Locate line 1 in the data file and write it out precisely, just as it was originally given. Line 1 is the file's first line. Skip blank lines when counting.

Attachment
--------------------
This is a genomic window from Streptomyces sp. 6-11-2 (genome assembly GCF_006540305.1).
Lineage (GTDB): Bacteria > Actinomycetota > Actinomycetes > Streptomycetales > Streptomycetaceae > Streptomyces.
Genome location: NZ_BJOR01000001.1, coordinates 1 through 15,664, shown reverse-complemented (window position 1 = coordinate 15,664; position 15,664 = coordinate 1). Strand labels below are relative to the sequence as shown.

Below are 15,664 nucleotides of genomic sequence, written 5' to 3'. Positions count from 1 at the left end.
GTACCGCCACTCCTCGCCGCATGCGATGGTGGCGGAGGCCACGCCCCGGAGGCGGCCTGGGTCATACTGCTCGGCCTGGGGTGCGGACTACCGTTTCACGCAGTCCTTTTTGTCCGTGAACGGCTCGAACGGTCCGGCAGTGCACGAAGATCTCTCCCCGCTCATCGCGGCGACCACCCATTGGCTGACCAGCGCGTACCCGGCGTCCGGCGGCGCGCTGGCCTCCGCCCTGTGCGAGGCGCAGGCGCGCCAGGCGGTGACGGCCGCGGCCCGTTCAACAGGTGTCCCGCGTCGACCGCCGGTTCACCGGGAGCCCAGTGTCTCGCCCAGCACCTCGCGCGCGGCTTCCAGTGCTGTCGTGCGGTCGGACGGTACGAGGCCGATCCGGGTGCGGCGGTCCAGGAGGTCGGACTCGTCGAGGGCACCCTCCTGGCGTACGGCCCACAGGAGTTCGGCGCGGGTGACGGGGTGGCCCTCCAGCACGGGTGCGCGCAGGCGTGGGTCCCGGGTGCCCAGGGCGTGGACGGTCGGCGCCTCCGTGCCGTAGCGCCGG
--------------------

This is a genomic window from Streptomyces sp. 6-11-2 (genome assembly GCF_006540305.1).